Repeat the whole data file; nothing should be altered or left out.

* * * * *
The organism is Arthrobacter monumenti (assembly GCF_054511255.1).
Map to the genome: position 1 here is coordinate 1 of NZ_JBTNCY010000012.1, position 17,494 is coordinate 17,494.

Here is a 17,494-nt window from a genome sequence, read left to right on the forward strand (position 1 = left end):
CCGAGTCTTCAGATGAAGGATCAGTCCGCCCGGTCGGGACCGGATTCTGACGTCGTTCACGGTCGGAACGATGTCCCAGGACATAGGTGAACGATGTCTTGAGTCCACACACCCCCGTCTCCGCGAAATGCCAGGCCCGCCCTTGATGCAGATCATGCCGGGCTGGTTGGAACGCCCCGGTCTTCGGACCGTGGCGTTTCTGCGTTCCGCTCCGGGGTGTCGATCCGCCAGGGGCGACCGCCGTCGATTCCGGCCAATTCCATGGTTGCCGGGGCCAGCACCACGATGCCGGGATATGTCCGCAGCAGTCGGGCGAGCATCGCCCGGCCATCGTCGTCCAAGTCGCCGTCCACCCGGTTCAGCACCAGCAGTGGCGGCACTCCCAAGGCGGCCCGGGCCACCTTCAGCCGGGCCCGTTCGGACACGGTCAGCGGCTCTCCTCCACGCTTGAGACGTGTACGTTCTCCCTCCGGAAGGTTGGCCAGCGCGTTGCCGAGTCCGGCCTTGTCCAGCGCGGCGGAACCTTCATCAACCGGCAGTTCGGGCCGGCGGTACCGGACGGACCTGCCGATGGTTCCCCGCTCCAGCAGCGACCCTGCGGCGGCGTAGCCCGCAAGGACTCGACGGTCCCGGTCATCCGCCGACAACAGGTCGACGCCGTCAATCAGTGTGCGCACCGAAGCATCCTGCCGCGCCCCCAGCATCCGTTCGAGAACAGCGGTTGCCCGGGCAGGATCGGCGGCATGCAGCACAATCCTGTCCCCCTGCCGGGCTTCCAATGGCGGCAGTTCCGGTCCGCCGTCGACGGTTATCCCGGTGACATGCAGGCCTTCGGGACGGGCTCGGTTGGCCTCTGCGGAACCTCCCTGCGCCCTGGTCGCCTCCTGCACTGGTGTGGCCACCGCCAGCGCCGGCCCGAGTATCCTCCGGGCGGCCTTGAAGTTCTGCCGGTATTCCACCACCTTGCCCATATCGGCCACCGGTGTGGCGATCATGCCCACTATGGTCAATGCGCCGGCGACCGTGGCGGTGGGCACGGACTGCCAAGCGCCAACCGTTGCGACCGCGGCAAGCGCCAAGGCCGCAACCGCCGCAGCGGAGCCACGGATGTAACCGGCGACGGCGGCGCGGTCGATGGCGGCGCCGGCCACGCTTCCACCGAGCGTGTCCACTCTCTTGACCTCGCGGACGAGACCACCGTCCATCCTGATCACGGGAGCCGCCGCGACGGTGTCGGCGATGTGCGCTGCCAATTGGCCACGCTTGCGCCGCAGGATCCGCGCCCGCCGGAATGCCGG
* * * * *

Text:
The organism is Arthrobacter monumenti (assembly GCF_054511255.1).
Map to the genome: position 1 here is coordinate 1 of NZ_JBTNCY010000012.1, position 17,494 is coordinate 17,494.

Here is a 17,494-nt window from a genome sequence, read left to right on the forward strand (position 1 = left end):
CCGAGTCTTCAGATGAAGGATCAGTCCGCCCGGTCGGGACCGGATTCTGACGTCGTTCACGGTCGGAACGATGTCCCAGGACATAGGTGAACGATGTCTTGAGTCCACACACCCCCGTCTCCGCGAAATGCCAGGCCCGCCCTTGATGCAGATCATGCCGGGCTGGTTGGAACGCCCCGGTCTTCGGACCGTGGCGTTTCTGCGTTCCGCTCCGGGGTGTCGATCCGCCAGGGGCGACCGCCGTCGATTCCGGCCAATTCCATGGTTGCCGGGGCCAGCACCACGATGCCGGGATATGTCCGCAGCAGTCGGGCGAGCATCGCCCGGCCATCGTCGTCCAAGTCGCCGTCCACCCGGTTCAGCACCAGCAGTGGCGGCACTCCCAAGGCGGCCCGGGCCACCTTCAGCCGGGCCCGTTCGGACACGGTCAGCGGCTCTCCTCCACGCTTGAGACGTGTACGTTCTCCCTCCGGAAGGTTGGCCAGCGCGTTGCCGAGTCCGGCCTTGTCCAGCGCGGCGGAACCTTCATCAACCGGCAGTTCGGGCCGGCGGTACCGGACGGACCTGCCGATGGTTCCCCGCTCCAGCAGCGACCCTGCGGCGGCGTAGCCCGCAAGGACTCGACGGTCCCGGTCATCCGCCGACAACAGGTCGACGCCGTCAATCAGTGTGCGCACCGAAGCATCCTGCCGCGCCCCCAGCATCCGTTCGAGAACAGCGGTTGCCCGGGCAGGATCGGCGGCATGCAGCACAATCCTGTCCCCCTGCCGGGCTTCCAATGGCGGCAGTTCCGGTCCGCCGTCGACGGTTATCCCGGTGACATGCAGGCCTTCGGGACGGGCTCGGTTGGCCTCTGCGGAACCTCCCTGCGCCCTGGTCGCCTCCTGCACTGGTGTGGCCACCGCCAGCGCCGGCCCGAGTATCCTCCGGGCGGCCTTGAAGTTCTGCCGGTATTCCACCACCTTGCCCATATCGGCCACCGGTGTGGCGATCATGCCCACTATGGTCAATGCGCCGGCGACCGTGGCGGTGGGCACGGACTGCCAAGCGCCAACCGTTGCGACCGCGGCAAGCGCCAAGGCCGCAACCGCCGCAGCGGAGCCACGGATGTAACCGGCGACGGCGGCGCGGTCGATGGCGGCGCCGGCCACGCTTCCACCGAGCGTGTCCACTCTCTTGACCTCGCGGACGAGACCACCGTCCATCCTGATCACGGGAGCCGCCGCGACGGTGTCGGCGATGTGCGCTGCCAATTGGCCACGCTTGCGCCGCAGGATCCGCGCCCGCCGGAATGCCGG